The Covid-19 pandemic is one of the most dangerous challenges this world has faced in our lifetime. It is above all a human crisis with severe health and socio-economic consequences. 
The World Health Organization, with thousands of its staff, is on the front lines, supporting Member States and their societies, especially the most vulnerable among them, with guidance, training, equipment and concrete life-saving services as they fight the virus.  
I witnessed first-hand the courage and determination of WHO staff when I visited the Democratic Republic of the Congo last year, where WHO staff are working in precarious conditions and very dangerous remote locations as they fight the deadly Ebola virus. It has been a remarkable success for WHO that no new cases of Ebola have been registered in months. 
It is my belief that the World Health Organization must be supported, as it is absolutely critical to the world’s efforts to win the war against Covid-19.  
This virus is unprecedented in our lifetime and requires an unprecedented response. Obviously, in such conditions, it is possible that the same facts have had different readings by different entities. Once we have finally turned the page on this epidemic, there must be a time to look back fully to understand how such a disease emerged and spread its devastation so quickly across the globe, and how all those involved reacted to the crisis. The lessons learned will be essential to effectively address similar challenges, as they may arise in the future. 
But now is not that time. Now is the time for unity, for the international community to work together in solidarity to stop this virus and its shattering consequences.   

In a statement we issued yesterday, the Secretary-General strongly condemned the heavy shelling of Al Khadra General Hospital in Tripoli, in the Libyan capital. He also condemned the continued attacks on medical personnel, hospitals and medical facilities, particularly at a time when they are critical to prevent the spread of the COVID-19 pandemic.
The Secretary-General reminds all parties that medical personnel, hospitals and facilities are protected under international humanitarian law and that attacks on them may constitute a war crime.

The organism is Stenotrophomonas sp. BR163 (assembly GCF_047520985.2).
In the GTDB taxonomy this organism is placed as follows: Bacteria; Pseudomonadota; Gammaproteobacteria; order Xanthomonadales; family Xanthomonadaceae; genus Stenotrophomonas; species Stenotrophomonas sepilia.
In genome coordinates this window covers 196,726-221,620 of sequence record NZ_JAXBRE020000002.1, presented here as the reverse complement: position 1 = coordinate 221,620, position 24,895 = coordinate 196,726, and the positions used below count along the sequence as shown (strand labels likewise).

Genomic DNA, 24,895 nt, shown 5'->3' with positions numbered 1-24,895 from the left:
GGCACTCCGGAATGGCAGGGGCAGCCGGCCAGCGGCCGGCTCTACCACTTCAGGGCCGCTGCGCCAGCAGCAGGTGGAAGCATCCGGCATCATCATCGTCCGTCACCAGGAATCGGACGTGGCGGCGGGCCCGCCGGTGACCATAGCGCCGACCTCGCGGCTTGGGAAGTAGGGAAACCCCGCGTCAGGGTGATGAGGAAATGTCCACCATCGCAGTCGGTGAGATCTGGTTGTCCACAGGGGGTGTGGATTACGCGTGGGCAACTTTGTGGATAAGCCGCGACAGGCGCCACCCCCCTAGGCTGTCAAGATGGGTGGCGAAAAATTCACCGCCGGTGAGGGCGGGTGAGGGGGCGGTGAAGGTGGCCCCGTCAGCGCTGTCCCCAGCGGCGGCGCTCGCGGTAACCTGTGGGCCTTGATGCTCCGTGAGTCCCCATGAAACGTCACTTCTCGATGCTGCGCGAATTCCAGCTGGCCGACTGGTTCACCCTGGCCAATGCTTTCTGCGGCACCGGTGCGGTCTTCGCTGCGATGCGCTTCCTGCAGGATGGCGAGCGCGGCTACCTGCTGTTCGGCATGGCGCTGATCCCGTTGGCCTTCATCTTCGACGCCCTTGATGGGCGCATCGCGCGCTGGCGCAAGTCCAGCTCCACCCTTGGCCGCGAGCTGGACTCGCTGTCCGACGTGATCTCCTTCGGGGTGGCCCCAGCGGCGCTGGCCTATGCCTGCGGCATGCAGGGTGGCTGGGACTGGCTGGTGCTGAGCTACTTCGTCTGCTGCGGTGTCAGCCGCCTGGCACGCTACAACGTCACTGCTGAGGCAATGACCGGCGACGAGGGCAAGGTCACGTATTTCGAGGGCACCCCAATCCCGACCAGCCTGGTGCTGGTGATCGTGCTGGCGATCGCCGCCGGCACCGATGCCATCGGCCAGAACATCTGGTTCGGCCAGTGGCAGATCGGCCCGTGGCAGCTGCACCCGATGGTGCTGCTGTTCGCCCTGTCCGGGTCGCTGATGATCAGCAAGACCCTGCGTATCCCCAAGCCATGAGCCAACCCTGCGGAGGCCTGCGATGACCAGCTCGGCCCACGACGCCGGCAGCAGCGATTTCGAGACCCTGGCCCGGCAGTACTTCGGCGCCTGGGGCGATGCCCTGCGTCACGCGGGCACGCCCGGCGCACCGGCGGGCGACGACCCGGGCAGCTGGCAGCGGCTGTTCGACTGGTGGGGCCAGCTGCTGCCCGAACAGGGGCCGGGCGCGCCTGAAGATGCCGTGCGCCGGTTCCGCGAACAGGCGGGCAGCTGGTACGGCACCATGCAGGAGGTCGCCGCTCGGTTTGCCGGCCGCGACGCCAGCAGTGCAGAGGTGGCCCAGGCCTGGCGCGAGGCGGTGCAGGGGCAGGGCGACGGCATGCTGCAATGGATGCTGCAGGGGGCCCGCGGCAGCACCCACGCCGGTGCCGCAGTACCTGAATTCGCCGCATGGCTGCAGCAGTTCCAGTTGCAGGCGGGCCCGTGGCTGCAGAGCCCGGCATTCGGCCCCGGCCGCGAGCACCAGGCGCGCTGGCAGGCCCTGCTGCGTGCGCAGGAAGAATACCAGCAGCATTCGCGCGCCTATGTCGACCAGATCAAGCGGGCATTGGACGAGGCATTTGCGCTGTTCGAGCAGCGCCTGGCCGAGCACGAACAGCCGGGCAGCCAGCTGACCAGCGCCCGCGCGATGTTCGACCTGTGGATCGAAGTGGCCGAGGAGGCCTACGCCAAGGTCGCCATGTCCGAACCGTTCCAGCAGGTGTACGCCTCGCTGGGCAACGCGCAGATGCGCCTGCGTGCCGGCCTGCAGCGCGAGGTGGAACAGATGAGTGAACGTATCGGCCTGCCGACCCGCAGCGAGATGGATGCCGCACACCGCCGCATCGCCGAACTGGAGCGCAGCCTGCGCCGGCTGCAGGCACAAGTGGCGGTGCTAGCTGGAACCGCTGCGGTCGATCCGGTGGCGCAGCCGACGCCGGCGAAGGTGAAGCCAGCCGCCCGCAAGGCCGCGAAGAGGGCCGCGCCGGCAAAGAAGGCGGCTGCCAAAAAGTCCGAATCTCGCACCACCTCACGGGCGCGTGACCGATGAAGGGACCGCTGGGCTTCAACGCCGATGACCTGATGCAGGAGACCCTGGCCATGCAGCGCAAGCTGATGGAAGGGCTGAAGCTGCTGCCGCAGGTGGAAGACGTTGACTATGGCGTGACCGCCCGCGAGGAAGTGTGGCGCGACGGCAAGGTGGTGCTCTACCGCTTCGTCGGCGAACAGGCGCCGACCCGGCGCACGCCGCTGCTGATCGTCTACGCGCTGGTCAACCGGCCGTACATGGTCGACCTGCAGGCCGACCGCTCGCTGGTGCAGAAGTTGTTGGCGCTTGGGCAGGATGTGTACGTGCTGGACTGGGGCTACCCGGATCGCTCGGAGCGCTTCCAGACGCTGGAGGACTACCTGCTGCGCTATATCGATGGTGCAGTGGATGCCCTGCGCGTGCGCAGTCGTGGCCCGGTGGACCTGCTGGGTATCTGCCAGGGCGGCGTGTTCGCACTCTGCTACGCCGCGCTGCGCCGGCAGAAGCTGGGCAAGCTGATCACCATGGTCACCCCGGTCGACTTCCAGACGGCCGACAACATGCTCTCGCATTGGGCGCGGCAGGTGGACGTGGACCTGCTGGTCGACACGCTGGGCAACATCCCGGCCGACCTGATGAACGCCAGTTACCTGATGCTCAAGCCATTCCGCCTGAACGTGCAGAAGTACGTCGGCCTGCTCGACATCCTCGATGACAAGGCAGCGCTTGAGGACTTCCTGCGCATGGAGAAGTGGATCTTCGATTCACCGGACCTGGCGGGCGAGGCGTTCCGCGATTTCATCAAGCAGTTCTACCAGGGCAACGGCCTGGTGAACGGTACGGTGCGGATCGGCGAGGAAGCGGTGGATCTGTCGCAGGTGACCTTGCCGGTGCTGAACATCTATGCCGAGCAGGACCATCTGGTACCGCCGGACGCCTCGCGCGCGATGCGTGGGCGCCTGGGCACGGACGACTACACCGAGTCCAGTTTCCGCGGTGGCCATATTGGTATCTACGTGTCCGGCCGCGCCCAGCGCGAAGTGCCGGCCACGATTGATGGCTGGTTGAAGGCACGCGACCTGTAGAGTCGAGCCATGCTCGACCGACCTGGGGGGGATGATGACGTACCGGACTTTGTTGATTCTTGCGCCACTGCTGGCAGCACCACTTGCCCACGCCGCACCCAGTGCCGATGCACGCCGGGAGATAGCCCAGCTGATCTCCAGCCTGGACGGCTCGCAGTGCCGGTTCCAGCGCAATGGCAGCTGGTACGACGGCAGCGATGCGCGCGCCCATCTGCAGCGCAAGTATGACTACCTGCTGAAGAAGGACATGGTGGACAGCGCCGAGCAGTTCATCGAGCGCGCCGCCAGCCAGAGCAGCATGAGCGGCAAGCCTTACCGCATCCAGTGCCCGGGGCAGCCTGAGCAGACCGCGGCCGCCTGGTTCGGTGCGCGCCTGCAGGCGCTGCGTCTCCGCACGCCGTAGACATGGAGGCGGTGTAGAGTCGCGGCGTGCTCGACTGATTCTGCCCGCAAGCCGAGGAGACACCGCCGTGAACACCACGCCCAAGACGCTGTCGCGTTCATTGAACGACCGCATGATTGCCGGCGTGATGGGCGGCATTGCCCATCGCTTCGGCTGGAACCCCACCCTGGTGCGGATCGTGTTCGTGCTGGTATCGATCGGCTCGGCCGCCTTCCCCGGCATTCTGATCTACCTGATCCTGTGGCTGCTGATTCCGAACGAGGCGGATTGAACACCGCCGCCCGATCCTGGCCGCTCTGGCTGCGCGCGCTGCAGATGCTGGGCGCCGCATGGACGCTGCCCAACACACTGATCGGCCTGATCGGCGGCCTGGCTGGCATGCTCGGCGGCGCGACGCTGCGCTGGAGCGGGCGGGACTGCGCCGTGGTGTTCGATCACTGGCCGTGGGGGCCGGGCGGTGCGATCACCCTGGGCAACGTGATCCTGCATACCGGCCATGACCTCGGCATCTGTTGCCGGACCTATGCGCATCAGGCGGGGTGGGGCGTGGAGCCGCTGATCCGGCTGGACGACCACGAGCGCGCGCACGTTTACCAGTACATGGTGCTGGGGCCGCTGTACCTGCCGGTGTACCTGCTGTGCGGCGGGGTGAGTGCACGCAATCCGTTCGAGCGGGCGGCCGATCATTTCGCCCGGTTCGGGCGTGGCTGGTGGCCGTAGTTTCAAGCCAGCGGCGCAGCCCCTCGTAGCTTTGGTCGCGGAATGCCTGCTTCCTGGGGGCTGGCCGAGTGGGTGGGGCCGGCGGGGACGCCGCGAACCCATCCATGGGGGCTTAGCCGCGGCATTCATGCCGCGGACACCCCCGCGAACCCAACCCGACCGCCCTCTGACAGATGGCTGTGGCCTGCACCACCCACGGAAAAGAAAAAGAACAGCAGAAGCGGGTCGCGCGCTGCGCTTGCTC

The Secretary-General reiterates his call for a global ceasefire and a humanitarian pause in Libya in order to save lives and enable the Libyan authorities and their partners to devote all their energies to stopping the spread of the COVID-19 virus.

In Africa, the World Health Organization (WHO) says that the confirmed numbers of COVID-19 on the continent has risen to more than 10,000, with more than 500 recorded deaths.
While the virus was slow to reach the continent compared to other parts of the world, infections has grown exponentially in recent weeks and are continuing to spread.
Reaching the continent through travellers returning from other hotspots, Africa’s first COVID-19 case was recorded in Egypt on 14 February. Since then a total of 52 countries have reported cases.  
The World Health Organization is calling for a decentralised response, which is tailored to the local context. Communities need to be empowered, and provincial and district levels of government need to ensure they have the resources and expertise to respond to the outbreaks locally.
WHO is working with governments across Africa to scale up their capacities in critical response areas such as coordination, surveillance, isolation, case management and contact tracing, as well as infection prevention and control, risk communication as well as community engagement, including laboratory capacity.

Our colleagues in Asia, at the UN Economic and Social Commission for Asia and the Pacific (ESCAP), say that COVID-19 is having far-reaching economic and social consequences for the region, with strong cross-border spillover effects through trade, tourism and financial linkages.
A new report highlights the immediate risk to the region’s economic outlook posed by the pandemic, deepening the economic slowdown that was already underway.

Tomorrow, the Department of Economic and Social Affairs (DESA) will issue its Financing for Sustainable Development Report for 2020.
Billions of people live in countries teetering on the brink of economic collapse due to the explosive mix of financial shocks fueled by the COVID-19 pandemic, heavy debt obligations and declining official development assistance.  
This year’s report explores the steps that governments must take to avert the debt crisis and address the economic and financial havoc wrought by the COVID-19 pandemic. 
DESA will speak to journalists at 2pm today to provide details on tomorrow’s report.

In a statement issued today, the head of UNICEF, Henrietta Fore, said that COVID-19 virus is generating an unprecedented global economic crisis, with the economic destruction cruelly and unequally distributed.
For the world’s poorest countries, the financial fallout caused by the pandemic, combined with debilitating debt-service obligations, are hampering their ability to prevent further transmission and protect citizens, said Ms. Fore.
She noted that, for the families within those countries, with widespread loss of income and limited access to food in environments where social distancing is impossible, soap and water for handwashing is a luxury, and quality health services non-existent, the situation is already dire, and it is only going to get worse.
While children are largely spared the immediate health consequences of the pandemic, they will suffer the economic destruction left in its wake, Ms. Fore cautioned. More than 200 million children live in debt-distressed countries and those at high risk of debt distress. 
Her full statement is online.